25th September 1995 was historic in the women’s movement in Africa and the world at large. Representatives of 189 governments, UN agencies, intergovernmental organizations, feminists, activists and organizations from all over the world convened at the Fourth World Conference on Women to recognize women’s rights as human rights; an event that laid the foundation for the rights and freedoms women across the world enjoy today.
This conference led to the adoption of the Beijing Declaration and Platform for Action which set an agenda under 12 critical areas for the attainment of gender equality. These areas covered women and poverty, education and training of women, women and health, violence against women, women and armed conflict, women and the economy, and women in power and decision-making; just to mention.
As the world commemorates this remarkable silver anniversary of the Beijing conference, we were presented with an opportunity to reflect on whether or not the platform has delivered on the promises and change envisaged 25 years ago.
Akina Mama wa Afrika (AMwA)with support from UN Women, Amplify Change and African Women Development Fund (AWDF), on 6th October 2020, hosted a webinar to reflect on the 25 Years of the Beijing Platform for Action.
Held under the theme ‘Reflecting on 25 Years of the Beijing Platform for Action’, the webinar attracted the participation of over 200 women from all across Africa; all interested in dissecting how far governments and stakeholders have gone in achieving the Platform for Action’s promises in as far as human and women’s rights are concerned.
The conversation hosted panelists; Dinah Musindarwezo- a Feminist & Pan African Women’s Rights Activist, Memory Kachwamba,-African Feminist, Gender & Women’s Rights Activist, Kamanda Bosco Beatrice- a transgender Activist and Human Rights Defender and Ketcha Pertulla Ezisha- a Coordinator of Leap Girl Africa.
In her remarks, Dinah Musindarwezo noted that despite the progress made in implementing policies and laws to uphold and fight for women’s rights and freedoms, there’s still a lot to be achieved in terms of governments taking up the primary responsibility to promote women’s rights as well as cherry-picking the best bits of equality for women to respect and recognize.
“Today it seems like equality of women has been translated to mean let’s help women start small businesses, let us provide them with microcredits to start a business here and there. By so doing we have de-politicized the agenda from what it should be and from what Beijing promised,” she said, adding that “…these are things we are grappling with especially when they are promoted by big institutions working on gender equality and women empowerment yet with a lot of influence on governments. This minimizes the importance of achieving women’s rights in their entirety as a critical agenda”.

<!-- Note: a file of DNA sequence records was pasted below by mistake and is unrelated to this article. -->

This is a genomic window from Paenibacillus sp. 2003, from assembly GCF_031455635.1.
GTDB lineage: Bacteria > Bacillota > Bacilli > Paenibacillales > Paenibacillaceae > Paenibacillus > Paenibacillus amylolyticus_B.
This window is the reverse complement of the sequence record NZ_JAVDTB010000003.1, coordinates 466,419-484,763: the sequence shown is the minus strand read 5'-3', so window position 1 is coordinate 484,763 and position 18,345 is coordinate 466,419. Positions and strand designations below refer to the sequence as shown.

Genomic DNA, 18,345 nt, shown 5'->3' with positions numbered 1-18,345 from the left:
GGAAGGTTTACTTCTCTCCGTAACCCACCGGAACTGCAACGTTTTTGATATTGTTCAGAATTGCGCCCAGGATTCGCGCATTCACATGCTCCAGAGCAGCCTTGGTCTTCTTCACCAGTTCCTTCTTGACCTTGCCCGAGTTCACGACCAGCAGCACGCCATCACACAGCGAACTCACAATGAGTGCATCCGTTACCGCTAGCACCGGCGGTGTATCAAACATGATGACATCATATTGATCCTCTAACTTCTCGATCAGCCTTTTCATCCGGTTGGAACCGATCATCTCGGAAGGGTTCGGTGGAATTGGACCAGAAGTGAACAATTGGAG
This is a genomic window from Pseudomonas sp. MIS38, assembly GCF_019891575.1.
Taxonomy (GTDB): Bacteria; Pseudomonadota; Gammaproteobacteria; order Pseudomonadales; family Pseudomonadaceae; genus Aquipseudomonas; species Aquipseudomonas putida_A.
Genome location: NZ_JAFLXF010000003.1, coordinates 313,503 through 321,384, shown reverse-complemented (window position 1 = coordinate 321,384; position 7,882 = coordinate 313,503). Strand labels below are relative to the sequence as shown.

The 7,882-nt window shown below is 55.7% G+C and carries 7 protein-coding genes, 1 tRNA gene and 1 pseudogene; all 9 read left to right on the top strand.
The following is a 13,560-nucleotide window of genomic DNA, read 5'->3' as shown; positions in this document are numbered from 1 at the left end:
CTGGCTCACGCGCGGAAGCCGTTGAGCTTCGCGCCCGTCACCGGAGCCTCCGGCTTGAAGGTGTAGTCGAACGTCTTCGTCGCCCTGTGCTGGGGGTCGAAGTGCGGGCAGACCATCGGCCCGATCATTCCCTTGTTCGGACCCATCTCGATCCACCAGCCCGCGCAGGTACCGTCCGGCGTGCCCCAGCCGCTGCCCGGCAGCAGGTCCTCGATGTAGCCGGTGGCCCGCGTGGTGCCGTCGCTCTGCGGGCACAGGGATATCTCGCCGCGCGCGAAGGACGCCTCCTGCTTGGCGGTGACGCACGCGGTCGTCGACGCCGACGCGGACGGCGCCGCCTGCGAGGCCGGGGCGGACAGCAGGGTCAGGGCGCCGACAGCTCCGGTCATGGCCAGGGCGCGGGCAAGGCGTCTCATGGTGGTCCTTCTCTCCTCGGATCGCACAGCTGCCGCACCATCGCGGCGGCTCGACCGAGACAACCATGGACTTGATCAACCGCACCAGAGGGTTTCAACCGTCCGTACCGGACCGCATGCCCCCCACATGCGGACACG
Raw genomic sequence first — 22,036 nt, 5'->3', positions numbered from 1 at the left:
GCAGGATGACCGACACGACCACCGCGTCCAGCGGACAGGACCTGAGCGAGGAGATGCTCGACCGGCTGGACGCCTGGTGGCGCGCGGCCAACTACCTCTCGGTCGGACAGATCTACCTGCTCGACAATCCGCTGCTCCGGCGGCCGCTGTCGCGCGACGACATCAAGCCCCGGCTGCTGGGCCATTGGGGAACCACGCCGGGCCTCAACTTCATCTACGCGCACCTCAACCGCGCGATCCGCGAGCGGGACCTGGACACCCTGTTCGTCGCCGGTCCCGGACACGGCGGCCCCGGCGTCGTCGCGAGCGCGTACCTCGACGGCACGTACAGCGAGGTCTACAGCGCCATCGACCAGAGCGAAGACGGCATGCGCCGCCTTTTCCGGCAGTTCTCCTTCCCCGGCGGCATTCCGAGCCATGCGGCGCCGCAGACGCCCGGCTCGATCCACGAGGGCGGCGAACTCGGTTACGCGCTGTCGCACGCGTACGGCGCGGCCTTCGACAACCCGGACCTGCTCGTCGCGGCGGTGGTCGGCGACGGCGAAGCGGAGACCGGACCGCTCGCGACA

Speaking about intersectionality, Kamanda Bosco noted that 25 years later, African women demanding for their full rights is faced with derogatory statements as it is still considered a westernized and controversial concept.
“When we look back from 1995 to this date, there has been progress made but has it been intersectional? Do trans-people have access to sexual and reproductive health services? We are dying of HIV! The lack of` intersectionality keeps on showing that the challenges keep on increasing even within the cross-cutting themes,” she said.
Pertulla called for deliberate efforts to include women in hard to reach areas with limited access to the internet. “We need to think about how to make the internet accessible to them to learn what gender equality and the Beijing Platform is about. How are their voices being included in consultations and awareness,” she said.
Addressing the issue of NGOization of the feminist movement, Memory called for a hybrid aproach that blends movements and organisations.
“The beauty about movements is that there are not a lot of constraints from bureaucracy and power issues. Power dynamics usually come in when that movement or cause is being boxed into an institution that needs resources and infrastructure. So when we look at Beijing 25 years later, there’s a need to have that blend and hybrid for the women’s movement. We need anchor organisations which can help in pursuing those key instruments and following through within that process. But we also need movements to be able to drive that agenda,” she said.
The panelists discussed how feminist perspectives have integrated into the big wins of achieving gender equality as BFA turns 25, the progress of the Beijing Platform of Action in Africa; Its genesis, gains, and setbacks thus far, challenges affecting the implementation of the BFA agenda and how young women can be supported to engage actively in processes that lead to the fulfillment of the promises of the Beijing Platform for Action; just to mention.
For the next 25 years the panelists called for a balance out of power so that women are able to fully address the different forms of oppression they continue to face. The panelists also called for a total recognition and respect of all women and human rights and inclusion of all women in their diversities.
The purpose of this webinar was to take stock of the achievements of women’s rights and gender equality and discuss collective actionable for the implementation of regional and international policy frameworks on gender equality.
(To watch the video click here )
In commemoration of the 25 Years of Beijing Platform for Action, AMwA also published a journal titled “The Beijing Dispatch”, sharing reflections from women on the continent about whether the Beijing Platform has delivered change for them 25 years on. The journal is available here.